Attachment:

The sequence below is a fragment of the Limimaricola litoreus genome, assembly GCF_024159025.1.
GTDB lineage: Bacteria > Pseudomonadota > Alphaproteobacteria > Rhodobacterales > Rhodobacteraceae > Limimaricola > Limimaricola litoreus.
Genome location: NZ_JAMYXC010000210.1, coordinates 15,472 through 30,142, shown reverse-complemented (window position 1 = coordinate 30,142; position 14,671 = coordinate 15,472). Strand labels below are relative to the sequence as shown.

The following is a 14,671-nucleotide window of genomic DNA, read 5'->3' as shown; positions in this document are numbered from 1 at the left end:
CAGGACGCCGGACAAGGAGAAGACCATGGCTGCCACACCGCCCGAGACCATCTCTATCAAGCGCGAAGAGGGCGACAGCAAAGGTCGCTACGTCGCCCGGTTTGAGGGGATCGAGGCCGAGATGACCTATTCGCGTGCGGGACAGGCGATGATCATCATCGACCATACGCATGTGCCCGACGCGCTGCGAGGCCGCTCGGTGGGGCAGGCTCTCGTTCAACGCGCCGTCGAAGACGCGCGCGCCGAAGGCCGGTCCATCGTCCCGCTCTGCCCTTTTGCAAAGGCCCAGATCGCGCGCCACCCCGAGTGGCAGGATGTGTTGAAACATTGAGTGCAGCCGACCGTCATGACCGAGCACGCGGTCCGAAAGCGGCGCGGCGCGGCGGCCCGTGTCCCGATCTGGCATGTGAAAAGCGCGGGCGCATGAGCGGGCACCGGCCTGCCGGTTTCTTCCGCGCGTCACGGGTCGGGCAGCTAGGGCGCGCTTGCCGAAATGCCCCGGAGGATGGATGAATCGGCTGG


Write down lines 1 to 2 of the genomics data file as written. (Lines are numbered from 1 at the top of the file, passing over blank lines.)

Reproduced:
The sequence below is a fragment of the Limimaricola litoreus genome, assembly GCF_024159025.1.
GTDB lineage: Bacteria > Pseudomonadota > Alphaproteobacteria > Rhodobacterales > Rhodobacteraceae > Limimaricola > Limimaricola litoreus.